Cast & Crew
Nathan Rabinowitz, a bookkeeper for Feinberg Dress Company, devotes his spare time to his inventions. Nathan is offered $3,000 for an invention, and he promises to give an answer by the next day. When he learns that Sam Schindler, his daughter Leah's fiancé, needs $500 to avoid going to jail for embezzling money from the bank where he works, Nathan visits Sam's father, who refuses to loan Sam the money. Nathan argues that the power of life comes through finding happiness in one's children's lives and that parents must not forget their obligations to their children; however, Schindler replies that Sam stole from his account and that few children love their parents. He contends, in fact, that children are the enemies of their parents. Later that night, Feinberg gives Nathan $2,000 in cash and a $3,000 check to deposit because he must leave town to be with his dying father. Nathan then learns that his son Julius has decided to give up his law studies and leave town. After the prospective buyer of the invention calls and promises to close the deal the next day, Nathan hears a scream and finds Leah, who has tried to poison herself, struggling with her grandmother. Nathan gets $1,000 of the company's money, which he tells his family the buyer left as an option, and gives up $500 to Leah for Sam, $300 to Julius for tuition, and $200 so that his young son Maxie, who is sick, could be taken to the country. Two years later, a new bookkeeper has found out about the stolen $1,000. At Leah's wedding, when Feinberg confronts Nathan, Nathan explains that because the invention was never sold, he has not been able to pay back the money. Feinberg, who is interested in Leah, tells Nathan that she can save him, but Nathan, who values her happiness more than his own freedom, accepts the fact that he will go to prison. Nathan is released three years later, but Sam, now a partner in his father's firm, does not want Nathan to live with him and Leah. Nathan now agrees with Schindler's view of children. Julius, who is a lawyer, is loathe to accept Nathan because his wife is sick. Nathan cannot find work, and when Maxie, who coughs up blood, needs money for medicine, Nathan gets it from an old friend. Five years later, Maxie has died and Nathan has disappeared. Grandma invites the family to meet a Mr. Guderman from Los Angeles, who has word of Nathan. Sam, who now is considerate, offers to put up Nathan when his father tells him that Guderman said that Nathan, destitute and sick, has been staying in old men's homes. Julius argues that he wants Nathan to stay with him, and Schindler points out that they at last appreciate the value of parents. Nathan himself then appears well-dressed, having become wealthy from his invention, and Julius and Leah are ashamed. Sam asks Nathan's forgiveness, and Nathan explains that this is the power of life -- no matter how much he has suffered, he is ready to forgive his children and forget.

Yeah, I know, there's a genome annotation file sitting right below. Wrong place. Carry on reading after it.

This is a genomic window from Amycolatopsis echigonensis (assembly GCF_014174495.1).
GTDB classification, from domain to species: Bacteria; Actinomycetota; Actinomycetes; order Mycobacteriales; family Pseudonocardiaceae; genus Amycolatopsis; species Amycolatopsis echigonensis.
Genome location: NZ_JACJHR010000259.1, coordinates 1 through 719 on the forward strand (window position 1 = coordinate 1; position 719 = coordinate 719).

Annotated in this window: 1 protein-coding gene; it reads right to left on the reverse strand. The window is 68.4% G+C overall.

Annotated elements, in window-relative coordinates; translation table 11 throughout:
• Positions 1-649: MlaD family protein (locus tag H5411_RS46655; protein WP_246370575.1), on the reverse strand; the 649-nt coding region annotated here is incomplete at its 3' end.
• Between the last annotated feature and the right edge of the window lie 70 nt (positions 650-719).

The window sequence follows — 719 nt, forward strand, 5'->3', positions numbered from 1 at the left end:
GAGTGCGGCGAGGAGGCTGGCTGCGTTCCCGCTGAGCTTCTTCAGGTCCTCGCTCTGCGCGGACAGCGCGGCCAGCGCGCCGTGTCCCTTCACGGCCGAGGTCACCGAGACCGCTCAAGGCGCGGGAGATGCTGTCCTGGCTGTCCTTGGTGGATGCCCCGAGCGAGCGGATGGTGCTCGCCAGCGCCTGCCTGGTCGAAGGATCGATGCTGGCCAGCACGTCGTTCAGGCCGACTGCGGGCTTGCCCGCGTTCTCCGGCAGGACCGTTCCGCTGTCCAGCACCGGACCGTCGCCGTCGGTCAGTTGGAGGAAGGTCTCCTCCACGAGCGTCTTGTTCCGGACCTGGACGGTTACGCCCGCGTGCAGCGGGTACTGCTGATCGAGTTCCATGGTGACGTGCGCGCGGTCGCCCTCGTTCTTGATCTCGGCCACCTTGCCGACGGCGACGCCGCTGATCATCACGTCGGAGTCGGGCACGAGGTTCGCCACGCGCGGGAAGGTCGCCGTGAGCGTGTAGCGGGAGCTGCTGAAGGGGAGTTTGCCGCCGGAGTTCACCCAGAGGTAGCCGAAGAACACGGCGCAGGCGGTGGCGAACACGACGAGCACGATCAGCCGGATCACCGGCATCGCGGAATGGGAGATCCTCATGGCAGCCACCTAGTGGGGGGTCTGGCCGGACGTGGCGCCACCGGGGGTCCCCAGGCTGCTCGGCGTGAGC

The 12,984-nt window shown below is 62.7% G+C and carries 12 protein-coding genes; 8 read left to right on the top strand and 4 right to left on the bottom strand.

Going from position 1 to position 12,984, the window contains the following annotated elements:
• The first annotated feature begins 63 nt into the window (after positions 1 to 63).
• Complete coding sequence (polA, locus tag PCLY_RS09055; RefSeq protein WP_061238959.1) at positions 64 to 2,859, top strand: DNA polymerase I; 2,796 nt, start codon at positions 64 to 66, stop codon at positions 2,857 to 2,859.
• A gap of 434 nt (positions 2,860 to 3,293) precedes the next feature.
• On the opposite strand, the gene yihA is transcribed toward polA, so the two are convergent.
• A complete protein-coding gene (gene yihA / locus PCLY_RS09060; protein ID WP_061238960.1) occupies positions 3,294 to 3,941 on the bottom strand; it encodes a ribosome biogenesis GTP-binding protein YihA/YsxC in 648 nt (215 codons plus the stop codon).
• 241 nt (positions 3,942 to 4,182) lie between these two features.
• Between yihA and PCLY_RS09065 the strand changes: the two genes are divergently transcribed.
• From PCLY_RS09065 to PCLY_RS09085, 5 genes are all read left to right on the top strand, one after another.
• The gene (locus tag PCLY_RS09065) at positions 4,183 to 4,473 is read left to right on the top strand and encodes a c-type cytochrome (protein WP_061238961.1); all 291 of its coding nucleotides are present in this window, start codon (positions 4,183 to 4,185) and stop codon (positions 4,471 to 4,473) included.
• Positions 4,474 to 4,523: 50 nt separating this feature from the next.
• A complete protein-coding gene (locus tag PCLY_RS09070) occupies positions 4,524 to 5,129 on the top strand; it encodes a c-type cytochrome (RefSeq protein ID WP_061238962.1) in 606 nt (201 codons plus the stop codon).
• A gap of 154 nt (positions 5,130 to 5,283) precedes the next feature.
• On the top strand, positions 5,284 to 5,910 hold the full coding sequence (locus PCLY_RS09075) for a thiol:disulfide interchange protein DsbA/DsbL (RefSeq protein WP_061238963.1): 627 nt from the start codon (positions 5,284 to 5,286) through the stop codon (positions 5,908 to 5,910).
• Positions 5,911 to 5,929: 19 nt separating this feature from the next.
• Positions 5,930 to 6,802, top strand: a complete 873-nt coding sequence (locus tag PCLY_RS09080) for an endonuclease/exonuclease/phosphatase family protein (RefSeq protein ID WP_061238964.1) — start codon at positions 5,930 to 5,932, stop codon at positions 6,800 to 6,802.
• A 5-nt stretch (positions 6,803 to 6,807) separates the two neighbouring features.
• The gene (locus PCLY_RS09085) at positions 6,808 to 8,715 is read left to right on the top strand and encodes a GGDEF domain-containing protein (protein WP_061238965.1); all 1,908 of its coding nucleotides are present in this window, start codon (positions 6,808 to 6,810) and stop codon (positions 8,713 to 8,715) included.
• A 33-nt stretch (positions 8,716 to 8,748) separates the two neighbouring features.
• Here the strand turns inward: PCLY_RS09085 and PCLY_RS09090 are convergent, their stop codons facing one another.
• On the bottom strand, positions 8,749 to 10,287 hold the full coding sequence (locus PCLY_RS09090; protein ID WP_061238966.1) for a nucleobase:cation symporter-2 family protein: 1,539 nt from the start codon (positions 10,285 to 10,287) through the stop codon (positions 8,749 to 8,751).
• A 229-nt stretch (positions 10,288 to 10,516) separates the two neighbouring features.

M. B. Samuylow
The Yiddish title of this film was Di Kraft fun Lebn. According to Film Daily, most of the cast was from the Yiddish Art Theater Group. Sound engineer Nelson Minnerly's name is spelled incorrectly in the onscreen credits. Although no release date has been located, the film was approved for showing in New York State on April 19, 1938 and was reviewed by Film Daily on May 9, 1938. This film was re-released by Cinema Service Corp.